Smith captures this moment with rage, elegy and wonder on “Lost Coast”, written for and recorded with cellist Gabriel Cabezas, and heavily produced by violist Nadia Sirota. The album opens with “Bard of a Wasteland,” a radio-ready song that joins Caroline Shaw and So Percussion’s recent “Let the Soil Play Its Simple Part” in a genre-defying music class that leans more towards high level pop. Anohni than traditional concert hall dishes.
This track features extensive technique and layered vocals like others – nothing more than the three-movement track, which takes its name from a wild stretch of northern California. It is a work on a deceptive scale, feeling larger than its two musicians; and constant momentum on the cello, at the top of which pass emotional explosions, melodies in search and, at the end, a tension of entropy and resistance.
There is something of a dreary coda in “Swept”, but its exasperation is complicated by a return to liveliness in “Tarn” and, in “Rise”, a marveling eye towards the beauty of nature, which has inspired Smith in the first place. JOSHUA BARONE
“A secret code”
Pamela Z (Neuma)
The pandemic rewarded musicians who could do their work from home. Through Pamela Z’s electronically equipped live loop practice, this singer and electronic artist could easily produce solo sets for colleges and soundscapes for European radio.
His long-awaited second album, “A Secret Code”, serves as a kind of cornerstone for this moment. (His first full solo, “A Delay is Better”, was released in 2004.) Like that first recording, the new one includes excerpts from larger works – but because Z is such a gifted editor, “A Secret Code” never feels too fragmentary.
The first track, “Quatre Couches / Flare Stains”, combines two tracks. As a multitrack choir of Pamelas in the first piece gives way to the upper line of vocalization that dominates the second half, the listener gets a practical encapsulation of his electronically assisted density and pristine solo technique.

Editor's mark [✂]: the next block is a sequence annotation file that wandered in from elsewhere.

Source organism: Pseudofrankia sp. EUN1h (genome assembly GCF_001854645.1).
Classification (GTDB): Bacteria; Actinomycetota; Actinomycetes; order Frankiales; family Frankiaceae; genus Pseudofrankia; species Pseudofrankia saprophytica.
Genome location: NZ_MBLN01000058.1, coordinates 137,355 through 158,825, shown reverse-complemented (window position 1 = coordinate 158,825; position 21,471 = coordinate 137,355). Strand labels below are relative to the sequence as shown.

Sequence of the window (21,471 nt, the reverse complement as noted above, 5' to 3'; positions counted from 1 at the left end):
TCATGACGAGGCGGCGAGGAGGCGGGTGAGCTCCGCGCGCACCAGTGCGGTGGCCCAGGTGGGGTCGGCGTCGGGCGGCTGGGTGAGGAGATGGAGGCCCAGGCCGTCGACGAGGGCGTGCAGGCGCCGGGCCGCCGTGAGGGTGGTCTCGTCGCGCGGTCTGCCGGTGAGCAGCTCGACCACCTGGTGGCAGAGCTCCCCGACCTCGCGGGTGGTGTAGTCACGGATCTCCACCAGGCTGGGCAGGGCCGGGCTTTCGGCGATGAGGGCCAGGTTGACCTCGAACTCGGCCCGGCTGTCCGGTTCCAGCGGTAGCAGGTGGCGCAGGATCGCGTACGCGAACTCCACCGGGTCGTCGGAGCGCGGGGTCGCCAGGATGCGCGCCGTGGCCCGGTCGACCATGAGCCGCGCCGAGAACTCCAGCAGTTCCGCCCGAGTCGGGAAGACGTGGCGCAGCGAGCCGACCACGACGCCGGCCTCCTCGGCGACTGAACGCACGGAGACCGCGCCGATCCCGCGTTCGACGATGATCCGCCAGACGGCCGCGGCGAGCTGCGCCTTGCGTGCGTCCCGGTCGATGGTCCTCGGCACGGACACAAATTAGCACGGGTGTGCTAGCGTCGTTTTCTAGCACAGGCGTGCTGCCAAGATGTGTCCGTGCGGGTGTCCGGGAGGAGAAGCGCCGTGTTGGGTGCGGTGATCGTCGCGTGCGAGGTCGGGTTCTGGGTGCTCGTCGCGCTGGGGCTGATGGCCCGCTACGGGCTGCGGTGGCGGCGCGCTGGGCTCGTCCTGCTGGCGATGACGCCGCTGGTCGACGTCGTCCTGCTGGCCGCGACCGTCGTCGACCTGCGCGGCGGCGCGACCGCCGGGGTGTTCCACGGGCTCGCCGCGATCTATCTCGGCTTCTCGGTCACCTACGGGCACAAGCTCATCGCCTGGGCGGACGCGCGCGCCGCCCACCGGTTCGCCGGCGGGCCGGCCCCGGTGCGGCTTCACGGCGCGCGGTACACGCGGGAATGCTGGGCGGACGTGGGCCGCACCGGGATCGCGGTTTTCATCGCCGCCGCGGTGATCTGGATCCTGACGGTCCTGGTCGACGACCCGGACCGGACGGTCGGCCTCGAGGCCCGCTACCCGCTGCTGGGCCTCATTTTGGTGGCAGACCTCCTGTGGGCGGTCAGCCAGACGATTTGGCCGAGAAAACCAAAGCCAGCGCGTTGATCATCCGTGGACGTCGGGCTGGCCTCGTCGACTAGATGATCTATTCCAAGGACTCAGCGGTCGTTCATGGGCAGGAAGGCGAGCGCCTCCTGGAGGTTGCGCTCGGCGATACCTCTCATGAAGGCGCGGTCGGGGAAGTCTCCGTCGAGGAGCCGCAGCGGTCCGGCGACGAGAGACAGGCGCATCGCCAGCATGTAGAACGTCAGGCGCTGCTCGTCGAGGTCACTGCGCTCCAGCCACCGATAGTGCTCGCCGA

The album also leans heavily on another aspect of his practice, in which Z conducts interviews as fodder. In “Unknown Person (from ‘Baggage Allowance’)”, she sings soothing interpretations of airport security script lines – “Did an unknown person ask you to carry something?” – as configuration for various answers to questions.
Almost all the tracks offer surprisingly different arrangement choices. While “Other Rooms” begins with some of that documentary-style use of other voices, it also includes some of Z’s finest vocals. And during “He Says Yes (from ‘Echo’)”, a few percussive slaps to the reverse is reminiscent of his dramatic talent with the mixing. Grab your best headphones for this one. SETH COOLING WALLS
“When are we dancing? “
Lise de la Salle, piano (Naïf)
The title of French pianist Lise de la Salle’s new album is a question borrowed from a song by Gershwin. In the 27 tracks of this captivating, imaginative and brilliantly performed program, she responds, taking listeners on a musical journey through six countries.
She follows the title track with a stunning, virtuoso performance of the arrangement of “Tea for Two” by Art Tatum and works by William Bolcom and Fats Waller. There are stops in Argentina (Piazzolla and Ginastera), Spain (Manuel de Falla) and France (Valses Nobles et Sentimentales by Ravel and a waltz study by Saint-Saëns). Hungary is represented by Bartok’s familiar “Romanian Folk Dances”. But from Russia it offers novelties: a Stravinsky tango; a singing waltz by Scriabin (who knew?); and an Italian Rachmaninoff polka (yes, you read that right). ANTHONY TOMMASINI